West Midlands company directors could find themselves in the criminal courts from tomorrow (April 6) for failing to comply with a new law designed to eliminate the murkier side of British business.
Although the vast majority of company directors will have done nothing illegal, by failing to be specific about individuals who have control of company transactions, directors risk falling foul of the new law which could affect more than 300,000 businesses in the West Midlands.
The Small Business and Enterprise Act comes into effect in the same week that millions of confidential documents were leaked which show how Panamanian companies are being used to keep business transactions cloaked in secrecy.
The Corporate law team at Wolverhampton law firm FBC Manby Bowdler say the leak had highlighted efforts being made in the UK to make British business more transparent. But it has also raised a red flag with company directors unaware of the effect of the new legislation coming into force tomorrow.
Corporate law expert David Preece said: “The reasons Panamanian companies are used by the rich and famous is the secrecy surrounding ownership of companies which Panama allows. Whereas the Small Business Enterprise and Employment Act will force any UK registered company to keep and make available a Register of Persons with Significant Control, disclosing the identities of the individuals who have a controlling influence on that company.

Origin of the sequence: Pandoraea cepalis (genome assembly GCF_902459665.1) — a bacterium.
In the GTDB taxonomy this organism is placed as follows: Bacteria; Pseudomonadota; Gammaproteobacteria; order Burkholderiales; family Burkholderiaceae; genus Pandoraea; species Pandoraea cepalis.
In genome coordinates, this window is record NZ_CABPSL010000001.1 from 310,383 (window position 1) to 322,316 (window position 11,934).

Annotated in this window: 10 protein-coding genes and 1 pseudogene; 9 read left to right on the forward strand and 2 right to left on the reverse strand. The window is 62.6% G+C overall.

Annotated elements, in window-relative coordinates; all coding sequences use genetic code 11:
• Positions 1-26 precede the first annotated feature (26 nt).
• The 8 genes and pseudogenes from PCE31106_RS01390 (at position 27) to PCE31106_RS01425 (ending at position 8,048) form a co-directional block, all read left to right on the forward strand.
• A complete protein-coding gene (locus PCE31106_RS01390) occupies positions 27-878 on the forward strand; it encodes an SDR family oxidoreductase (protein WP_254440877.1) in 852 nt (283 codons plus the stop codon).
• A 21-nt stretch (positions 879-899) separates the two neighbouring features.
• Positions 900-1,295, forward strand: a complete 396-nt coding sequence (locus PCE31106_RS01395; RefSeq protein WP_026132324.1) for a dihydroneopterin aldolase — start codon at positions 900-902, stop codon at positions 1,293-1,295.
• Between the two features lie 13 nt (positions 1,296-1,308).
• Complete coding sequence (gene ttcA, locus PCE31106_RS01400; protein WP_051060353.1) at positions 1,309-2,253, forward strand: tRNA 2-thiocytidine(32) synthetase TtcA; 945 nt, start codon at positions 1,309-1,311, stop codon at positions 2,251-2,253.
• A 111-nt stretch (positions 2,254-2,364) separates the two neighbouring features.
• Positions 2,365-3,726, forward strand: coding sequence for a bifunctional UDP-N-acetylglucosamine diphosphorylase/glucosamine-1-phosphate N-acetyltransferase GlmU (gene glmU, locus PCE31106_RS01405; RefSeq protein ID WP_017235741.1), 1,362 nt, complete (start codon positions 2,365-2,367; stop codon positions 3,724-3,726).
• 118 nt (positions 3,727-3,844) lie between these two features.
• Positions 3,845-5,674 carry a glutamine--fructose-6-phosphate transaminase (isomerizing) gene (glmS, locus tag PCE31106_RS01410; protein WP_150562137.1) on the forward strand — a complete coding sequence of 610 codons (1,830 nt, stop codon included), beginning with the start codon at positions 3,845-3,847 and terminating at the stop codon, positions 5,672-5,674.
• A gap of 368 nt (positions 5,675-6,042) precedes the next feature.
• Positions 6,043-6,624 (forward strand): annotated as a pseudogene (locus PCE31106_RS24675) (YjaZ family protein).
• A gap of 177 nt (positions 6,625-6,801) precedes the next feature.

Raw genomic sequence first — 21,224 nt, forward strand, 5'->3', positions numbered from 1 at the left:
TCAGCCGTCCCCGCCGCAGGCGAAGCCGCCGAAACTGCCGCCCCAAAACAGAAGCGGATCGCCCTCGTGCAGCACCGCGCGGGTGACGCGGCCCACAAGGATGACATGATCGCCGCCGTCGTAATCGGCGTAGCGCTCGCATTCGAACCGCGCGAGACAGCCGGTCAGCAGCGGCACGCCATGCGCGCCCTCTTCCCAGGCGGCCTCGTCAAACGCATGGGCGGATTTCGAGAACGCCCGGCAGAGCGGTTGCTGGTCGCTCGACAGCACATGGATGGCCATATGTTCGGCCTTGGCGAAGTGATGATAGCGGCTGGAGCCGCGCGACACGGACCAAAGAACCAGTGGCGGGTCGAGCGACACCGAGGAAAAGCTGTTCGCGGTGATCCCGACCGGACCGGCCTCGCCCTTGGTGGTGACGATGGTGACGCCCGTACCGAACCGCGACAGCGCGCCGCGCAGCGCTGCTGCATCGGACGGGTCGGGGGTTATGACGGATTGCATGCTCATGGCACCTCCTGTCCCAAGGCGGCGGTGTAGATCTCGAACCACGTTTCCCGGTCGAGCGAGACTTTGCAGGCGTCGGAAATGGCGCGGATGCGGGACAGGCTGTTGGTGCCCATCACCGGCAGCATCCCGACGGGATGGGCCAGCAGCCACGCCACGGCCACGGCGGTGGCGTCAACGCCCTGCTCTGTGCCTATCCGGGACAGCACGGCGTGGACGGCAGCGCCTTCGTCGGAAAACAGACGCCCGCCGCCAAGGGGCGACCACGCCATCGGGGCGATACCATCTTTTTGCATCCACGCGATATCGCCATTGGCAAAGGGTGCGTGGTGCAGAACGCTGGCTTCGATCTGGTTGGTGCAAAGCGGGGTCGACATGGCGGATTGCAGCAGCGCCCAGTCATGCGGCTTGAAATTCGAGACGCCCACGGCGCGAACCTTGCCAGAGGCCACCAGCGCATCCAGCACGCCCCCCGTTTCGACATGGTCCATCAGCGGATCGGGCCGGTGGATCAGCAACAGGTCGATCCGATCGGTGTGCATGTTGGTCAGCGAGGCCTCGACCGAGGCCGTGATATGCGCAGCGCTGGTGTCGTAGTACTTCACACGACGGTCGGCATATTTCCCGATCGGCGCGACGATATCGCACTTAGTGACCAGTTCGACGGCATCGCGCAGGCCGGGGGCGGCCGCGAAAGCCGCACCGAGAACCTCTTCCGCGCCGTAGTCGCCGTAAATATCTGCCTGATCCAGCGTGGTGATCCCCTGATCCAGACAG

“We've been working with some clients already on this, but it has still caught many company directors unaware and we've seen an influx of calls since the reports on the leaks from Panamanian law firm Mossack Fonseca highlighted what the UK is doing to make business more transparent.
“The most significant change is that UK companies need to have a register of any individual who owns or controls more than 25% of the shares or the voting rights in that company, or who has the ability to exercise significant influence or control over a company.
“The penalties for failing to comply with the new Act are criminal sanctions on the directors personally, as well as fines for the directors and company. Although the vast majority will be involved in no wrong-doing whatsoever, they could still face criminal charges for failing to keep what is essentially a list.
“The effect of these changes will be to remove the cloak of anonymity from individuals who maintain complex business structures in order to hide their interest in UK companies and in doing so, hopefully bring to an end some of the negativity around business practice.
“But the measures required to achieve this can sometimes prove confusing and could easily fall down the list of priorities for busy company directors who may find themselves in front of the criminal courts.”